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Community News

  • TWRA to close Catoosa due to vandalism

    Heavy vandalism to the Catoosa Wildlife Management Area has prompted state officials to decide to temporarily shut off public access due to safety concerns.

    The popular outdoors area in Morgan, Cumberland and Fentress counties will be closed to all public access, effective Aug. 8, said Tennessee Wildlife Resources Agency officials on Tuesday.

    Officials with TWRA, which manages the site, said vandals have placed nails, spikes and nail-boards in Catoosa fields, secondary roads and trails on since June.

  • Look Back: A Little Something From Our Files From the Week of Aug. 3

    25 Years Ago
    Membership in the Roane County Humane Society grew to 45 members in its first year of operation (June 1985-June 1986). After its founding that year, the organization was also chartered by the state.

    10 Years Ago

  • Tuning up for Half-Moon Music Festival

    Ed Calfee of the East Tennessee Concert Band plays a few test notes on his French horn before the ensemble’s performance in last month’s Half-Moon Music Festival.

    The lakeside festival in Ten Mile drew a large crowd. Those who arrived by vehicle were shuttled to the site; a number of boats also dropped anchor on Watts Bar Lake for a summer Sunday concert.

    Others performing during the annual event were The Streamliners and The Possum Hunters.

  • Blood drive set Aug. 9

    Medic Regional Blood Center continues to report dwindling summer supplies which lead to critical shortages of most popular blood types.

    “Community blood banks are encouraged to keep seven to nine days of blood on hand in preparation for emergencies,” said Christi Fightmaster of Medic public relations.

    “Medic has been operating on a one- to two-day supply most days and some days back-ordered on specific types, which means not being able to fill hospital orders,” she added.

  • RSCC offers contracts courses

    Roane State Community College will offer three courses this fall in contracts management, a field with strong earning potential.
    The first course, Introduction to Government Contracts, will begin Sept. 1.
    The class will meet on Thursdays from 5:30-9:30 p.m. at the college’s Oak Ridge campus.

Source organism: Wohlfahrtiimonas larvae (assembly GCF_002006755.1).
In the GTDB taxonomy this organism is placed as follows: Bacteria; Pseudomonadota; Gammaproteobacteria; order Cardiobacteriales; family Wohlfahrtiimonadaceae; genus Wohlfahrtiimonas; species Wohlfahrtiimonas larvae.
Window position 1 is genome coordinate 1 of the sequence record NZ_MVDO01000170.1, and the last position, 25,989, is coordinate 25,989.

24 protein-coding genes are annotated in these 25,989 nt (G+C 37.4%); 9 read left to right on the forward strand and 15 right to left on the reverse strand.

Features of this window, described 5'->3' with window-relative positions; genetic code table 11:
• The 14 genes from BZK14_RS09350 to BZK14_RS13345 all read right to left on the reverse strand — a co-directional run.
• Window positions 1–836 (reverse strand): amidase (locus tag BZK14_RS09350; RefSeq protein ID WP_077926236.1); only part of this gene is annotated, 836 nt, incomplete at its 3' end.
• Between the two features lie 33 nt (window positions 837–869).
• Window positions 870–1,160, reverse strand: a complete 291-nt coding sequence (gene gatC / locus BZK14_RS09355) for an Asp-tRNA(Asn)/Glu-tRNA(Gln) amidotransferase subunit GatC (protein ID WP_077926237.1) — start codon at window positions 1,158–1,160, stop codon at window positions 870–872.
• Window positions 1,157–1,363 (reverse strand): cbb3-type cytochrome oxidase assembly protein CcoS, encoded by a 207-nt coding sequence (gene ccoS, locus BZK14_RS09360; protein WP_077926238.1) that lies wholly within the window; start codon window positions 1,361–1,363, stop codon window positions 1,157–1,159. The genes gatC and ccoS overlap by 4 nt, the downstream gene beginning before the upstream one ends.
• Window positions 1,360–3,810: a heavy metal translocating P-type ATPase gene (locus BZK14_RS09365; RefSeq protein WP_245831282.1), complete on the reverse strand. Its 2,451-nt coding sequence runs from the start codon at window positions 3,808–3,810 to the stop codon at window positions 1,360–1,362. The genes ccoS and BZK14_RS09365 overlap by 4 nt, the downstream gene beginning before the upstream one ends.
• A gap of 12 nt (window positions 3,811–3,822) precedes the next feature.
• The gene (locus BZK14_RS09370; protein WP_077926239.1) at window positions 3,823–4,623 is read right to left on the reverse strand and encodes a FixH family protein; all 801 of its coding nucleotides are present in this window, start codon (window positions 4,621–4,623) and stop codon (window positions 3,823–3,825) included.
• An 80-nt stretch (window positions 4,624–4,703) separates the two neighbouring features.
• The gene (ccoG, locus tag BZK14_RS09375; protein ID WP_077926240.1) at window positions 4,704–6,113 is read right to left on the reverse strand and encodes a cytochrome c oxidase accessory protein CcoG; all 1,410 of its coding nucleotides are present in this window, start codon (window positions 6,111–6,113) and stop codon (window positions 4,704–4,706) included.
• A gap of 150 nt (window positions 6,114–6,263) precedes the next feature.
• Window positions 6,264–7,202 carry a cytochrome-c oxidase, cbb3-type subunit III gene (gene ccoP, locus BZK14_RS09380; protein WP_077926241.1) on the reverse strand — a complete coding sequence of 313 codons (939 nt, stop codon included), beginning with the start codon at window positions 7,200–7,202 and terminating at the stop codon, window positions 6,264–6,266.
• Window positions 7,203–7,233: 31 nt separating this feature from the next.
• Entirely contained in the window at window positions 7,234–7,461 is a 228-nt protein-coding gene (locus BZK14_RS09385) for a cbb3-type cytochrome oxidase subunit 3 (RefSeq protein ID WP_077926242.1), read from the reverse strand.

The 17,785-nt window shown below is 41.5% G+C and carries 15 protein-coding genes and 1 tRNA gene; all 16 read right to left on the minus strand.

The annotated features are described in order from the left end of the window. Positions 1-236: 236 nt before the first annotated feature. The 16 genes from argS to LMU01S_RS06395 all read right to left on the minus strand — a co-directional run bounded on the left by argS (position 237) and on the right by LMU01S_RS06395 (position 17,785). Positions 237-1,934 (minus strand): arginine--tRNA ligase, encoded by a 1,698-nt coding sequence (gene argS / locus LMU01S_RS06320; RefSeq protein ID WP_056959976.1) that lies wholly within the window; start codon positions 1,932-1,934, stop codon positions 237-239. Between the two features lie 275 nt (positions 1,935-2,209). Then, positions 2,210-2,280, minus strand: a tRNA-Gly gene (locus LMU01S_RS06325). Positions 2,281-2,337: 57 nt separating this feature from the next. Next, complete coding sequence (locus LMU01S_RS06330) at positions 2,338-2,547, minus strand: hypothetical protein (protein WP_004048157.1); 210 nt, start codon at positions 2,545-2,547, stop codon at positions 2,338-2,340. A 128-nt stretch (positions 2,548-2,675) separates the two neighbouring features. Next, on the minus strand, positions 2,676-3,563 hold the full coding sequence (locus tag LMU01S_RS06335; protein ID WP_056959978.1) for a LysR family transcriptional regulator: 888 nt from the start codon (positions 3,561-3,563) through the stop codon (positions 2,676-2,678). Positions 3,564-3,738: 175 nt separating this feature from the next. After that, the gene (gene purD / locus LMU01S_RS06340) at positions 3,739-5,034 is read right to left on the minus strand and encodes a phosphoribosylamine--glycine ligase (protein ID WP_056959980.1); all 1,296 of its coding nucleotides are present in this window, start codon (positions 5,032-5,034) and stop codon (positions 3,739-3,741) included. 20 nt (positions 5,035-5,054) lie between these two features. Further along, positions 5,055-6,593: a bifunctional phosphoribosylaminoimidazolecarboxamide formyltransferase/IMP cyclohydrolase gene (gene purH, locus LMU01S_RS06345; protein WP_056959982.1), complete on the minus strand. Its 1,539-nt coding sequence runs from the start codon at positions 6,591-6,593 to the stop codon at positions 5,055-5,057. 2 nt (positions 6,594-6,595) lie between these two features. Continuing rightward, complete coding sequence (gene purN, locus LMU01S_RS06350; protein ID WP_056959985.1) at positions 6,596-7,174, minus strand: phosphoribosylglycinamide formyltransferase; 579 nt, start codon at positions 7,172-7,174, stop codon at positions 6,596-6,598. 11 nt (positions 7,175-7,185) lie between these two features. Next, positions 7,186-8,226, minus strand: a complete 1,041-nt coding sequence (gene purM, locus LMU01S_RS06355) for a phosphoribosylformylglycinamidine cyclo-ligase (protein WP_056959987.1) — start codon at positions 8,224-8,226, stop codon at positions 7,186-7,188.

Once students complete the first course, they can take two additional contracts management classes.
    • Mission Directed Contracting: Oct. 4-Nov. 8, Tuesdays, 5:30-9:30 p.m., Oak Ridge campus

  • Save money on school needs

    Tennessee’s sales tax holiday  on Aug. 5-7 is a great time to save on clothing and school supplies — and not just for sudents.

    During this time, Tennesseans can enjoy tax-free purchases on certain clothing, school and art supplies and computers.

    What’s tax-free?

    Tax-free items include clothing with a price of $100 or less per item, school and school art supplies with a price of $100 or less per item and computers with a price of $1,500 or less.

  • The Garden Gate: Grapevine goodness gets sunny boost

    By Ellen Probert Williamson

  • Take a sales tax break: Exempt items include clothes, computers and school supplies

    Area businesses and consumers will get a boost from Tennessee’s Sales Tax Holiday next weekend, said state Sen. Ken Yager, R-Harriman.

    The special weekend begins at 12:01 a.m. Aug. 5 and ends at 11:59 p.m. Aug. 7.

  • Last chance to pick up Harriman alum photos

    Harriman City Schools Alumni Association will offer miscellaneous photographs to the public for the last time this summer on Aug. 13.

    The photos of stu-
    dents who attended Harriman City Schools have accumulated since the 1970s.

    They will be available to the public from 3 to 6 p.m. in front of the Temperance Building.

    A few yearbooks from the 1980s and 1990s will also be available.

    Donations will be accepted to help support scholarship funds administered by the Alumni Association.  

  • Look Back: A Little Something From Our Files From the Week of July 27

    25 Years Ago
    Efforts to combat drug use, abuse and trafficking in Kingston were given a substantial boost by the establishment of a drug fund for the city. Money for the fund is brought in through court-ordered donations upon conviction of drug offenders and allows the police department to finance undercover operations or any type of enforcement activities which relate to drugs, without going before the commission with an expenditure request. Such requests could unnecessarily alert targeted suspects.

    10 Years Ago